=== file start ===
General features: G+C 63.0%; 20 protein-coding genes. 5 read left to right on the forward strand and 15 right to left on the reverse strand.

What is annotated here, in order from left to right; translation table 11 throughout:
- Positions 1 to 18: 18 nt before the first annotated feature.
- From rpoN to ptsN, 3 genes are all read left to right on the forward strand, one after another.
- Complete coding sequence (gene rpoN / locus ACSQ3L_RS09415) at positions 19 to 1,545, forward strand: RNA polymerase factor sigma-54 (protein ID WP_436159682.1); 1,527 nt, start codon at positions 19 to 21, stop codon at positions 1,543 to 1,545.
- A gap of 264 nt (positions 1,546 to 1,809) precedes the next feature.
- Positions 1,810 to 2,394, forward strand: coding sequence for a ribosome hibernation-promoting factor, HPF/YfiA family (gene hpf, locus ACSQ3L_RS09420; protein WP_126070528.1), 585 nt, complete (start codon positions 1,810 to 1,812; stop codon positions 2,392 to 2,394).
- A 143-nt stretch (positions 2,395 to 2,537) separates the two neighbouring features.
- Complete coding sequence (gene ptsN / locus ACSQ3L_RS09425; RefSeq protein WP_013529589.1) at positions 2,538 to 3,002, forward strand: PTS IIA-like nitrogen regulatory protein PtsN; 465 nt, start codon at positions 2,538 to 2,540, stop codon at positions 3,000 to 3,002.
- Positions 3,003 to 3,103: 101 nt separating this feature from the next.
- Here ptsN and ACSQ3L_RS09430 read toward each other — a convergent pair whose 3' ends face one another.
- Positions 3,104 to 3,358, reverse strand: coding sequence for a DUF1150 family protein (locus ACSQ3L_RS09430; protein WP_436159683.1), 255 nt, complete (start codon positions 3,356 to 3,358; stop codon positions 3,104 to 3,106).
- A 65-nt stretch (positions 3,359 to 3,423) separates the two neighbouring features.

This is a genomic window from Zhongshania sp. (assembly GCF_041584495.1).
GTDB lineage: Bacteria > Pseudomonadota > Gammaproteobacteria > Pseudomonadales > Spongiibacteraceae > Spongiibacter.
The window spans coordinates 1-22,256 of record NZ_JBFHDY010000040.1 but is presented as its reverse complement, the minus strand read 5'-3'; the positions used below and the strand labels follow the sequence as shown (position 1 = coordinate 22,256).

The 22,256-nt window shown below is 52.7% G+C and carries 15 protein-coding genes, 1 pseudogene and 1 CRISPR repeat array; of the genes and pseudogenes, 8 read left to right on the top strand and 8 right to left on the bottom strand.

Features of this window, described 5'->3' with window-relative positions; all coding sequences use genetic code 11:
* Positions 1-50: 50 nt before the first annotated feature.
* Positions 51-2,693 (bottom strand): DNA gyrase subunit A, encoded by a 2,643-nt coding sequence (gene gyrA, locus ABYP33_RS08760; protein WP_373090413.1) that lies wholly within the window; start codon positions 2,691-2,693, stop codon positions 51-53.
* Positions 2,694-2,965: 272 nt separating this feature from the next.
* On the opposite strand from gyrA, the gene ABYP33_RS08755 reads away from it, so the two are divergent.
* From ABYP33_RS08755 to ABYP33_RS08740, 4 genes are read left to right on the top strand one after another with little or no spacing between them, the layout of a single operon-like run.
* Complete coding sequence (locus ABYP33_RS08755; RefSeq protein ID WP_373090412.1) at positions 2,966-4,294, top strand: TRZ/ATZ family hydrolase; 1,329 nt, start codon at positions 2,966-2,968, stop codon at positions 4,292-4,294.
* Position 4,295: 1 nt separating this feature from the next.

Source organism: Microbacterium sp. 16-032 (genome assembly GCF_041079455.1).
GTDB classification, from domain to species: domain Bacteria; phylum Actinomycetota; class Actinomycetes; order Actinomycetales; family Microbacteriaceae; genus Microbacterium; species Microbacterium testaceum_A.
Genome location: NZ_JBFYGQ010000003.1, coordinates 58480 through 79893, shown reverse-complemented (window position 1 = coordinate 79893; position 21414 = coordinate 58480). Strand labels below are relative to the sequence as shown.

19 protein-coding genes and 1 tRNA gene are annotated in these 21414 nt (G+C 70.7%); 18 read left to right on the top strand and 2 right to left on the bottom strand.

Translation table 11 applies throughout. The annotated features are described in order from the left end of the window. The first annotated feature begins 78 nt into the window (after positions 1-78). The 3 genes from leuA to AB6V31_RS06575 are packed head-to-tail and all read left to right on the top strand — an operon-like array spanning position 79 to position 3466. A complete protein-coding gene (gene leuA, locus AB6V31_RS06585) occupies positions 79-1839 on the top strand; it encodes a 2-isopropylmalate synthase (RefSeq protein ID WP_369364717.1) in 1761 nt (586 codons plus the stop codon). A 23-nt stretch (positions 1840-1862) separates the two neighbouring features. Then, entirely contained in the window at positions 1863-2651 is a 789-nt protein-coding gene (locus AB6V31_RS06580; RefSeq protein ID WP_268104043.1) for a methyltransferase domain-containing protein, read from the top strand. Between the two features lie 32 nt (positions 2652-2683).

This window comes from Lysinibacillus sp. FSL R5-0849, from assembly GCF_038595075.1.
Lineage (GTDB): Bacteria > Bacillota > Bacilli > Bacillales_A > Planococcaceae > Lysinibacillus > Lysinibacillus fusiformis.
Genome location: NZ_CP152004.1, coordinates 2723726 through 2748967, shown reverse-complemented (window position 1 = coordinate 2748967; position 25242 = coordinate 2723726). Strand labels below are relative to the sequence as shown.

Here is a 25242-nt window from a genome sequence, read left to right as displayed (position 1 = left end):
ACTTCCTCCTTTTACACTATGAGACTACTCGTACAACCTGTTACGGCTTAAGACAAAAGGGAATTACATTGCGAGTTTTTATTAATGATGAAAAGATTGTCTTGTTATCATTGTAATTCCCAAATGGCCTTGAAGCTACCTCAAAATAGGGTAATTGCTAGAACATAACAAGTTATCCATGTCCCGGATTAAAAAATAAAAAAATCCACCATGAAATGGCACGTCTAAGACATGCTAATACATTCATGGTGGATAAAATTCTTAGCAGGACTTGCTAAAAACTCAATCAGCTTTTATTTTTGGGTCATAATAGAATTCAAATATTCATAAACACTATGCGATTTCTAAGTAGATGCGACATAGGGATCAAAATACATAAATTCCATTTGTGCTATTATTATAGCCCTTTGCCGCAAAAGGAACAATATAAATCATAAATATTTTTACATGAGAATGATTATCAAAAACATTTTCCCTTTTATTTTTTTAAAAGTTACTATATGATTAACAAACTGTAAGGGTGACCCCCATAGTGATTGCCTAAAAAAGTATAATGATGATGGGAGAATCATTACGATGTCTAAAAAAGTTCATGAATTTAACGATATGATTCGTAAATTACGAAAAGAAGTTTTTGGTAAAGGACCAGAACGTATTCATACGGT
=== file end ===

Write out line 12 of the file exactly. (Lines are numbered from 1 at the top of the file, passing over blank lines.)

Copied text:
- Positions 3,104 to 3,358, reverse strand: coding sequence for a DUF1150 family protein (locus ACSQ3L_RS09430; protein WP_436159683.1), 255 nt, complete (start codon positions 3,356 to 3,358; stop codon positions 3,104 to 3,106).